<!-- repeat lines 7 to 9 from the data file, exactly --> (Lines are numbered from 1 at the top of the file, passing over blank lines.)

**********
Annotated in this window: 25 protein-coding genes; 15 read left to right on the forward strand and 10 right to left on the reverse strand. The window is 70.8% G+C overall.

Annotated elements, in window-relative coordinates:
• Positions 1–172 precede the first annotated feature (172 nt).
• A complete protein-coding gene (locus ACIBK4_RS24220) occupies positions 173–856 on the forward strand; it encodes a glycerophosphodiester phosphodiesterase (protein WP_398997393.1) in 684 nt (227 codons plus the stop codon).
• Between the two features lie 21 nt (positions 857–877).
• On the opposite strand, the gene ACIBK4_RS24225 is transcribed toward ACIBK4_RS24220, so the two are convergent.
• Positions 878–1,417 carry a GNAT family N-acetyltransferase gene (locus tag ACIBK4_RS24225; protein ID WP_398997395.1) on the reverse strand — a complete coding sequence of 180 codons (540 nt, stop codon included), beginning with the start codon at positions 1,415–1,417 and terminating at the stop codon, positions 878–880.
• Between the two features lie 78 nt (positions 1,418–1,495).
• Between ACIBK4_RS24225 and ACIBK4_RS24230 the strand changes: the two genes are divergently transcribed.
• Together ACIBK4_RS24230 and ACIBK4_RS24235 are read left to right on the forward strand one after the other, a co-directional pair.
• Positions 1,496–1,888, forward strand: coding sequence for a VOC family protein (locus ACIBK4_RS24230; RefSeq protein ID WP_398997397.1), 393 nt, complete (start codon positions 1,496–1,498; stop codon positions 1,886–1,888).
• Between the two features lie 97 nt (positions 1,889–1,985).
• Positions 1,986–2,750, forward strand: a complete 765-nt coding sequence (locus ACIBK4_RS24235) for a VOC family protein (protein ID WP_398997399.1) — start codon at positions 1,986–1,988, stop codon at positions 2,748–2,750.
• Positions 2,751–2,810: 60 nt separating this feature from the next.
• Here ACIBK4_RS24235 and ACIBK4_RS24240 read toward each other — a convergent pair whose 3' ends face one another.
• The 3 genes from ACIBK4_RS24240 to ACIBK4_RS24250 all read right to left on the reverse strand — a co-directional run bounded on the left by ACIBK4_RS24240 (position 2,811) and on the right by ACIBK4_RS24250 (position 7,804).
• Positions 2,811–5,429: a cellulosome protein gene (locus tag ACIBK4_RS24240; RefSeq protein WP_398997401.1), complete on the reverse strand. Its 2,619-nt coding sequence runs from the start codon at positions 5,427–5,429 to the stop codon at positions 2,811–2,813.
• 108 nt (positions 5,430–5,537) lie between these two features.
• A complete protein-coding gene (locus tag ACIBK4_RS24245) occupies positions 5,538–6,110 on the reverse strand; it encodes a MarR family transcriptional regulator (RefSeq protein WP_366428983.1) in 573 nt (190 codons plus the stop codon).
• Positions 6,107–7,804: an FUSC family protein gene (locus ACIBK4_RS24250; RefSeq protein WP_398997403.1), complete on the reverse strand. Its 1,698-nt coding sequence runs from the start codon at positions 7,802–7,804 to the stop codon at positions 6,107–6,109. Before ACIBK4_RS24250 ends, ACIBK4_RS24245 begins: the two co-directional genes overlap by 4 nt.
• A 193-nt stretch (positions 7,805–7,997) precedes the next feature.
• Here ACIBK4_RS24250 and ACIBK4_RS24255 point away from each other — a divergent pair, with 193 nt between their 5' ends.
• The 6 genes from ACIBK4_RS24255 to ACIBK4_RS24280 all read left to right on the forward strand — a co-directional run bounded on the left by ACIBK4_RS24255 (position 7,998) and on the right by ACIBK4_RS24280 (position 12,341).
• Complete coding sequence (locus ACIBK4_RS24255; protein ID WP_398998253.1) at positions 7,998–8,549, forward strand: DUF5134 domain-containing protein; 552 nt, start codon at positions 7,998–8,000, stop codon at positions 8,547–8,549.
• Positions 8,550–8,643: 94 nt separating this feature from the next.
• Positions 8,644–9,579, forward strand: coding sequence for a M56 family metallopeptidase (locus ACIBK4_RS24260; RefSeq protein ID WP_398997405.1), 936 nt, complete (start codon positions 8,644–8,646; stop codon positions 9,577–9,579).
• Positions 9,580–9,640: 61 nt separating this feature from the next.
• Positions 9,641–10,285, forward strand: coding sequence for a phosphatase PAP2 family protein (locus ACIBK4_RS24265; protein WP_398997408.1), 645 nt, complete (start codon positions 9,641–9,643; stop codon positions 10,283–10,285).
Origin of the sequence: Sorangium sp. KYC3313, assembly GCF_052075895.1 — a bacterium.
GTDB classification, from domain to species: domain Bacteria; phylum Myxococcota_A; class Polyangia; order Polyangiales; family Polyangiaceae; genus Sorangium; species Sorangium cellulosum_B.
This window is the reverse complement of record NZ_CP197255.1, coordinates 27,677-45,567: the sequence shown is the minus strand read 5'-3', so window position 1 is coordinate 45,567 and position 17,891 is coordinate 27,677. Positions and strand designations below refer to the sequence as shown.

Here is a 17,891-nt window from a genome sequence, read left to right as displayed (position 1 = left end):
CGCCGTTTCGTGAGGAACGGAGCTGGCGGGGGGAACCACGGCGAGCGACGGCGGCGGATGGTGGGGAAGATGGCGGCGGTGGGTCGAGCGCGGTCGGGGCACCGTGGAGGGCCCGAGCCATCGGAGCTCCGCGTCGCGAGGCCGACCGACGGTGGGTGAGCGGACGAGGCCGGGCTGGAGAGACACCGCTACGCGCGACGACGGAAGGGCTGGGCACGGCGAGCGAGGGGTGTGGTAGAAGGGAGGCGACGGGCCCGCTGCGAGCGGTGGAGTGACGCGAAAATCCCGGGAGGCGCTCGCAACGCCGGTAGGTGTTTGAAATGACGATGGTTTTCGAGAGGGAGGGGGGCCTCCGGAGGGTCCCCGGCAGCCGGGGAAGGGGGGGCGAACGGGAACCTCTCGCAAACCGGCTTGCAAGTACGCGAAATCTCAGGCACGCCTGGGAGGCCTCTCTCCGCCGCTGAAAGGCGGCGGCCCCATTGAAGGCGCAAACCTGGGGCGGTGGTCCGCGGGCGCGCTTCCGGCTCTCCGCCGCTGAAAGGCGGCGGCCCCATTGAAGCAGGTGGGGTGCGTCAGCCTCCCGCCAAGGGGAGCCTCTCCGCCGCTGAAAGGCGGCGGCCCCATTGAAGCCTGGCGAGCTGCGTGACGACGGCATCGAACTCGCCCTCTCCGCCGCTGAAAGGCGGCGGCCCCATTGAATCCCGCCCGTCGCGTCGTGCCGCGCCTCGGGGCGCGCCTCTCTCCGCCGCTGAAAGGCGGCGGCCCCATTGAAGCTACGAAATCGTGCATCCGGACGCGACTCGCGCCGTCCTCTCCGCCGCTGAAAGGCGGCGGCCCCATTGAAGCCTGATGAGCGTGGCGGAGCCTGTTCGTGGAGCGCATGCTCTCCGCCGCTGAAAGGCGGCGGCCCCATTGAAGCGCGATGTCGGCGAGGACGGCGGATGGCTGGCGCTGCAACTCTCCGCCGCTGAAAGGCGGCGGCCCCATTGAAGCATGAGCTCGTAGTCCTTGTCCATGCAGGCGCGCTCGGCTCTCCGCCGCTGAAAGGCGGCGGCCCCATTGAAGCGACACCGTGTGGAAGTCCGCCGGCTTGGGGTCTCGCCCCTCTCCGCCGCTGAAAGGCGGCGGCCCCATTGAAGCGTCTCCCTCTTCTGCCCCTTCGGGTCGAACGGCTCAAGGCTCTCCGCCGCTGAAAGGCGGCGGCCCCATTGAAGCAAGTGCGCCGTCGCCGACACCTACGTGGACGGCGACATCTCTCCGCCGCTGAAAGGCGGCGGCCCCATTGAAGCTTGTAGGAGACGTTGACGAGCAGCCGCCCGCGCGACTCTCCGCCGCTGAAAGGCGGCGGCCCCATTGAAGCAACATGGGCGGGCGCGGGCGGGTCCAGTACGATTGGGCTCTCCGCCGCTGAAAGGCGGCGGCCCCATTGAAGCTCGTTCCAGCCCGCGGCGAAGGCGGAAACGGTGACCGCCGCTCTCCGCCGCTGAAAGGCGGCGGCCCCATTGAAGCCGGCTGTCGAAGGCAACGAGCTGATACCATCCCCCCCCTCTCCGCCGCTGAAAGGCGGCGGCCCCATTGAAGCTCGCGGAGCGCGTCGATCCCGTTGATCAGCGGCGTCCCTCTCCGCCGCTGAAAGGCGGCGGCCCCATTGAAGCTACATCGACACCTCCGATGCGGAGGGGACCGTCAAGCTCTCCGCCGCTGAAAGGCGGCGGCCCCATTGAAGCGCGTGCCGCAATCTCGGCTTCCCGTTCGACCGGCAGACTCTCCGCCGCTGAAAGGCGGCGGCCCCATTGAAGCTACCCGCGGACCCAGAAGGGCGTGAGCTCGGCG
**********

• Positions 878–1,417 carry a GNAT family N-acetyltransferase gene (locus tag ACIBK4_RS24225; protein ID WP_398997395.1) on the reverse strand — a complete coding sequence of 180 codons (540 nt, stop codon included), beginning with the start codon at positions 1,415–1,417 and terminating at the stop codon, positions 878–880.
• Between the two features lie 78 nt (positions 1,418–1,495).
• Between ACIBK4_RS24225 and ACIBK4_RS24230 the strand changes: the two genes are divergently transcribed.